Photos: 10 supercomputers that are leading innovation around the world
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IBM Sequoia is one of the IBM BlueGene supercomputers. The first computer to sustain 10 petaflops of performance, it lives at the Lawrence Livermore National Laboratory in California.
The RIKEN Advanced Institute for Computational Science in Japan is home to no. 4 on the list, Fujitsu’s K Computer. The computer uses a proprietary interconnect called Tofu, and its OS is based on the Linux kernel.
Mira, another IBM BlueGene supercomputer, is installed at the Argonne National Laboratory in Illinois. The computer was supported, in part, by the United States Department of Energy.
The Swiss National Supercomputing Centre (CSCS) in Switzerland is home to Piz Daint, the most powerful computer system in Europe. Piz Daint is a Cray XC30 and is one of the most energy efficient supercomputers, consuming a mere 2.33 MW of power.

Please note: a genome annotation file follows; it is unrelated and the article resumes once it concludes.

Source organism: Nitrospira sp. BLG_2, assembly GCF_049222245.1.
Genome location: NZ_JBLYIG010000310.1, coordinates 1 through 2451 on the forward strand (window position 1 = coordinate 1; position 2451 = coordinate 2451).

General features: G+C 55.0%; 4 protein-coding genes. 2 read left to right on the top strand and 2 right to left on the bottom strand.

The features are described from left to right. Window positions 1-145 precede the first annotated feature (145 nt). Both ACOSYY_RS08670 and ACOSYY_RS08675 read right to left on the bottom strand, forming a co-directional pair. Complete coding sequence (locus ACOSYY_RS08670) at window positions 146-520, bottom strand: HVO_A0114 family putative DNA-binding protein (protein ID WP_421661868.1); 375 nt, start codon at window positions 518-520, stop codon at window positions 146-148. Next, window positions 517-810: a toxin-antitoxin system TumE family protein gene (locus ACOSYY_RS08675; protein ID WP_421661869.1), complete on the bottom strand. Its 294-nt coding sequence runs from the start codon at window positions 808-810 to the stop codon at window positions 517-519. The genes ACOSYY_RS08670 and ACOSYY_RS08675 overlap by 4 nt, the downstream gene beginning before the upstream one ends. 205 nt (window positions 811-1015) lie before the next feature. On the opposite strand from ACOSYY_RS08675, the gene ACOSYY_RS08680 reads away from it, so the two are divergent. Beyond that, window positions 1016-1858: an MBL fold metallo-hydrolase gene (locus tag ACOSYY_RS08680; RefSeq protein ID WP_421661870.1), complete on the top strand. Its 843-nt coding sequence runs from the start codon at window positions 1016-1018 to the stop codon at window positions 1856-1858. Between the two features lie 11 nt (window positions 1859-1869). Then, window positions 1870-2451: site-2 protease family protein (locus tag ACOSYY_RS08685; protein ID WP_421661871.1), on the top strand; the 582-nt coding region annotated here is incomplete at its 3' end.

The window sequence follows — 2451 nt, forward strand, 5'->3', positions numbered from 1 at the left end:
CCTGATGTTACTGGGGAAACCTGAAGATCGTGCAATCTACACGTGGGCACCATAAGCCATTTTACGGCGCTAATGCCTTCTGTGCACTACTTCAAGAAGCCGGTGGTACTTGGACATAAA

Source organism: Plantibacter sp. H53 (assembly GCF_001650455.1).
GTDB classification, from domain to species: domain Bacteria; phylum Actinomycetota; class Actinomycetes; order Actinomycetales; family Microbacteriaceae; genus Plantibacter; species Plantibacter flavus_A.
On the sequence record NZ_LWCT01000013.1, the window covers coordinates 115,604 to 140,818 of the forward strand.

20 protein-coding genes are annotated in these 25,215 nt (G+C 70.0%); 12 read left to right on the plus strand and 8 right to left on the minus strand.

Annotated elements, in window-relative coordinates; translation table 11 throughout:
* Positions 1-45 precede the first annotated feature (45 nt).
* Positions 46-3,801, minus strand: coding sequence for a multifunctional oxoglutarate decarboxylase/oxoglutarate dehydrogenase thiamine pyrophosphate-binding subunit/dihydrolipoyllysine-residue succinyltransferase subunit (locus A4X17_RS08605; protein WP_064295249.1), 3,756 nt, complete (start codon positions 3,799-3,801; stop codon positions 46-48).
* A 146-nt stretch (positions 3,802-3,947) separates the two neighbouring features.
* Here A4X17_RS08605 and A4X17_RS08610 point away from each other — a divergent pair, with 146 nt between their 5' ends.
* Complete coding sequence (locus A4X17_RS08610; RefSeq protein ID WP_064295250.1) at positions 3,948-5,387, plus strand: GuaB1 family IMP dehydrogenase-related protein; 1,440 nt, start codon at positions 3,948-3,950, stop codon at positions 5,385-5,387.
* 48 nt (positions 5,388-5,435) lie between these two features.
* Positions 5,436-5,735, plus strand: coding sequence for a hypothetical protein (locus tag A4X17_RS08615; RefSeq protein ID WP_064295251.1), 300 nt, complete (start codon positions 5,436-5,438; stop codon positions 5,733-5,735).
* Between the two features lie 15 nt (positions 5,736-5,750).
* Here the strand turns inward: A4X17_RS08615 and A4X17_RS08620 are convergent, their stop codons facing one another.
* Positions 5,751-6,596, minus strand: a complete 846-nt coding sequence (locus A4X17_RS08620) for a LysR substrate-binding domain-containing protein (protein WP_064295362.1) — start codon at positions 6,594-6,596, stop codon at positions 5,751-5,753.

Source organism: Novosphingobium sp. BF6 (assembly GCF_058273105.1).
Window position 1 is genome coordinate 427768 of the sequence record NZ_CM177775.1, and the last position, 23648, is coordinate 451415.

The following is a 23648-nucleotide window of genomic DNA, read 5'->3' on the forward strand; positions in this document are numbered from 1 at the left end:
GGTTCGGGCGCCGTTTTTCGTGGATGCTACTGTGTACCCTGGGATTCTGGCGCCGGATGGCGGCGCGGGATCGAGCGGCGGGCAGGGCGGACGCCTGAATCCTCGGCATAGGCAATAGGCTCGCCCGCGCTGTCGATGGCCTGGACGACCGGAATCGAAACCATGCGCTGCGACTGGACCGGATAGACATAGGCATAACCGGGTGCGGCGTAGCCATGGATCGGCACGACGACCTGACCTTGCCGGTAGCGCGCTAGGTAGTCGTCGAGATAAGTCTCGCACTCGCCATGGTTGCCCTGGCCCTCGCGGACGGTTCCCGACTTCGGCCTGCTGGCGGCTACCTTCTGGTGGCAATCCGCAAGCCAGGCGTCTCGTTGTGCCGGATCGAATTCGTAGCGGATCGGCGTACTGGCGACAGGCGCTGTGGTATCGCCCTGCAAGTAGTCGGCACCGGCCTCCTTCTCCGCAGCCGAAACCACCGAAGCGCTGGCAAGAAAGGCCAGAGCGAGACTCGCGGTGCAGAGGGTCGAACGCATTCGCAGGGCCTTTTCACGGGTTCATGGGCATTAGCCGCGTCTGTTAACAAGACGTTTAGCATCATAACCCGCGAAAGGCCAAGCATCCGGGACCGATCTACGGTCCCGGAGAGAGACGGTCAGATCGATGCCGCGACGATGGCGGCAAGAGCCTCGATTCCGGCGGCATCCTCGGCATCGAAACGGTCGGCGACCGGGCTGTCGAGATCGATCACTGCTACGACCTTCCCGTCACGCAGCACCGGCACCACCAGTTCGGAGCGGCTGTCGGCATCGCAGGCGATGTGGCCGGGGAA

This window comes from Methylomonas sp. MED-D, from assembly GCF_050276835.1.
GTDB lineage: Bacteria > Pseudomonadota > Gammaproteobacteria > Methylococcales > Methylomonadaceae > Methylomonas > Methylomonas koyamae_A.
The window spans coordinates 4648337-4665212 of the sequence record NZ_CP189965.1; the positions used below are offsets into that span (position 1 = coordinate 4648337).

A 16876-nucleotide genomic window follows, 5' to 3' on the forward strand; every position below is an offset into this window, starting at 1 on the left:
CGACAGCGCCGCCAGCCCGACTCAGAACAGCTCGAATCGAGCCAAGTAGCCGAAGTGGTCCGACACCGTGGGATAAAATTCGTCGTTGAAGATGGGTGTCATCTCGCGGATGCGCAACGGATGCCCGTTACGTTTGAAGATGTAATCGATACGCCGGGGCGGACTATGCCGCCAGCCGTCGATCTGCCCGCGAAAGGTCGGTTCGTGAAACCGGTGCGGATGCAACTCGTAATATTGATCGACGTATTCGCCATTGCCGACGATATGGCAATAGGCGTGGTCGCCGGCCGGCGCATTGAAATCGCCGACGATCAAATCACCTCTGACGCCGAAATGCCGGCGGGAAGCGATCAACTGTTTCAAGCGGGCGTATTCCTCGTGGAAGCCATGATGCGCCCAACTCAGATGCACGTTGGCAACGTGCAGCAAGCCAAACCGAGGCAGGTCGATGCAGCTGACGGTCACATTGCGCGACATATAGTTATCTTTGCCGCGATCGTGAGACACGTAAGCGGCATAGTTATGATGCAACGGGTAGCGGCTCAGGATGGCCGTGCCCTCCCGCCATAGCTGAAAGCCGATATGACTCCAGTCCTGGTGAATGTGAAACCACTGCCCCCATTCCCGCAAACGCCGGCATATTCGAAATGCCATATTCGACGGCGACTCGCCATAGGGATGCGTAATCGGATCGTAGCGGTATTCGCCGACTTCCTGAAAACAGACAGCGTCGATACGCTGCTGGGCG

Shaheen II, a product of King Abdullah University of Science and Technology (KAUST) in Saudi Arabia, was put to work in 2015. The original Shaheen system was an IBM BlueGene system, but the Shaheen II is a Cray XC40 system.
Leave it to the University of Texas, Austin Longhorns to name a supercomputer Stampede. It’s a Dell PowerEdge C8220 system working out of the Texas Advanced Computing Center (TACC) at the university.
Another IBM BlueGene machine, the JUQUEEN, is installed in Germany.
Taking its namesake from Mr. Spock’s home planet, the Vulcan supercomputer system is also out of the Lawrence Livermore National Laboratory. It is used to operate in tandem with its roommate, Sequoia.